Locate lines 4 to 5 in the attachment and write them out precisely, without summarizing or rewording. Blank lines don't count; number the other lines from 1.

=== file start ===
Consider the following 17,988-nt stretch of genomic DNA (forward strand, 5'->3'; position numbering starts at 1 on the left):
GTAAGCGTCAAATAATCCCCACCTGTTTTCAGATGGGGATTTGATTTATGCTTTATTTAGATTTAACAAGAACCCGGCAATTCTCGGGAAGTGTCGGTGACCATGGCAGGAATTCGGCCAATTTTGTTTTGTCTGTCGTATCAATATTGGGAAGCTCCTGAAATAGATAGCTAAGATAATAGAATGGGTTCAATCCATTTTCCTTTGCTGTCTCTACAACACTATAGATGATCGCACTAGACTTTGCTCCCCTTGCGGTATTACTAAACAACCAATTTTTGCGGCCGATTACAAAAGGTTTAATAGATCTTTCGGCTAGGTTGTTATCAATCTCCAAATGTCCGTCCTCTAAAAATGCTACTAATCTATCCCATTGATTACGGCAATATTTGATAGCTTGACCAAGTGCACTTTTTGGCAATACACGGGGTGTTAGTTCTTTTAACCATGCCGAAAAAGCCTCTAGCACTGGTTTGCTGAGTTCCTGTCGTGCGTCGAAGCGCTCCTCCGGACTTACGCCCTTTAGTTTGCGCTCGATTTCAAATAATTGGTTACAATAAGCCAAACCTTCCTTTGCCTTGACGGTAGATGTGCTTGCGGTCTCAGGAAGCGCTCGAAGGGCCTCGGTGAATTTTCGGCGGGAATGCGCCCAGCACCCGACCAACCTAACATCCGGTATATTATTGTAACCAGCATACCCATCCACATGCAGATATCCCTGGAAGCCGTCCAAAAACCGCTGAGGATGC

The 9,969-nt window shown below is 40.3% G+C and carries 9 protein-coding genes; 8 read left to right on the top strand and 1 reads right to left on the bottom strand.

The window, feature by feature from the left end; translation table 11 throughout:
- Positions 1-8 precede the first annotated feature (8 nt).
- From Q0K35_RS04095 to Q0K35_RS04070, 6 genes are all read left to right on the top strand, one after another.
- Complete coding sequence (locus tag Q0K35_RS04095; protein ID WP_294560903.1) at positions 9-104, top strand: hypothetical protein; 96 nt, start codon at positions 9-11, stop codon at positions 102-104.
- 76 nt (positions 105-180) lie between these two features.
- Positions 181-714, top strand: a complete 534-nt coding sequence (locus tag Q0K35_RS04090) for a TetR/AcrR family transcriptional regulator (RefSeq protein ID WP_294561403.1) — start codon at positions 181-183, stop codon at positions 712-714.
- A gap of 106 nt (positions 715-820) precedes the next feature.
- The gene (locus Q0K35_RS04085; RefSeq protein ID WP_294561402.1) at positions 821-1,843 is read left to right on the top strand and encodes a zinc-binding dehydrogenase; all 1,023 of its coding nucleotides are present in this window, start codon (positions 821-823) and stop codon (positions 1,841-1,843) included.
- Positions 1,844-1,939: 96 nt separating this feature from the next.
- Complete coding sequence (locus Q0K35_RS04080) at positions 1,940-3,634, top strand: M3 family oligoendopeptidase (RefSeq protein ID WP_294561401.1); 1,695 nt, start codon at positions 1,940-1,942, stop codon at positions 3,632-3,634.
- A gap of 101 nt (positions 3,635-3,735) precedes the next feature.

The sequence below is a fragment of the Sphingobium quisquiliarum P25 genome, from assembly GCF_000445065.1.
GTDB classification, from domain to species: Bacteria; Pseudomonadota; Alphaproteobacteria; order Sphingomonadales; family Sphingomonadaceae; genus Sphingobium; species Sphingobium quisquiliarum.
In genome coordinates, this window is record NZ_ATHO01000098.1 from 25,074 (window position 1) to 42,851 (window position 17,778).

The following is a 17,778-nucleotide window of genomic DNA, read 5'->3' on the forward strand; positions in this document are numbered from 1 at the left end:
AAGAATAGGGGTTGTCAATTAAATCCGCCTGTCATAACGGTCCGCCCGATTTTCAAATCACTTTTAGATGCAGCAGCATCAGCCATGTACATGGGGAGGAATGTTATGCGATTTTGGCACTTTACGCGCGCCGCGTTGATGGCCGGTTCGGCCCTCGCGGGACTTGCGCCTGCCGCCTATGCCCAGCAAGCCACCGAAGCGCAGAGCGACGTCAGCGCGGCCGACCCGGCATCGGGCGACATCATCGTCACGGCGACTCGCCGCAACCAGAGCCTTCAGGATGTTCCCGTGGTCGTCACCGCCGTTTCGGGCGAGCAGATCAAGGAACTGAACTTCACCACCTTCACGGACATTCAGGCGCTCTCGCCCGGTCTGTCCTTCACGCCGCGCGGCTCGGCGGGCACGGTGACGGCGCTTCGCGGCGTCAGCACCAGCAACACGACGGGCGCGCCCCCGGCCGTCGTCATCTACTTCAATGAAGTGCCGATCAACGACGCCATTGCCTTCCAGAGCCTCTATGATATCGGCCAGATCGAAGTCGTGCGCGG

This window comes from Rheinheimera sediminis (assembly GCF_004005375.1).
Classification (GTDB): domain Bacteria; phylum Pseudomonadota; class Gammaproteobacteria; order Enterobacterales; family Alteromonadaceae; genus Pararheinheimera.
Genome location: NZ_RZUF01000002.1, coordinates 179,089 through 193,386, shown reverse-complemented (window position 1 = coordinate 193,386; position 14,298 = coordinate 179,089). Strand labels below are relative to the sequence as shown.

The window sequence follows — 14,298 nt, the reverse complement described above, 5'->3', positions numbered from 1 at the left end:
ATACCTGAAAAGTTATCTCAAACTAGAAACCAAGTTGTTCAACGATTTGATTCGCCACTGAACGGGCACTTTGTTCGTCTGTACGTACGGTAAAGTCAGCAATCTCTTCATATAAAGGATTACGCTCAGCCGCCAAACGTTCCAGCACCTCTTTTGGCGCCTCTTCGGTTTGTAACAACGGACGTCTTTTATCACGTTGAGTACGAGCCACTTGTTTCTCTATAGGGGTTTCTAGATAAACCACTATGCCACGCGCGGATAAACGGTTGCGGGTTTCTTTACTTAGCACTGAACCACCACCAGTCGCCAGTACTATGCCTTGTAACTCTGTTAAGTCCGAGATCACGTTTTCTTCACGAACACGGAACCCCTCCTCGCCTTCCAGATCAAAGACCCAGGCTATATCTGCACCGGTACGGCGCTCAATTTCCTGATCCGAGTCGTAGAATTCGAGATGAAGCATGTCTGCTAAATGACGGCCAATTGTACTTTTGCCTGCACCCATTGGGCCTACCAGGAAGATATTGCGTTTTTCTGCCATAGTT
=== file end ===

The window, feature by feature from the left end; translation table 11 throughout:
- Positions 1-8 precede the first annotated feature (8 nt).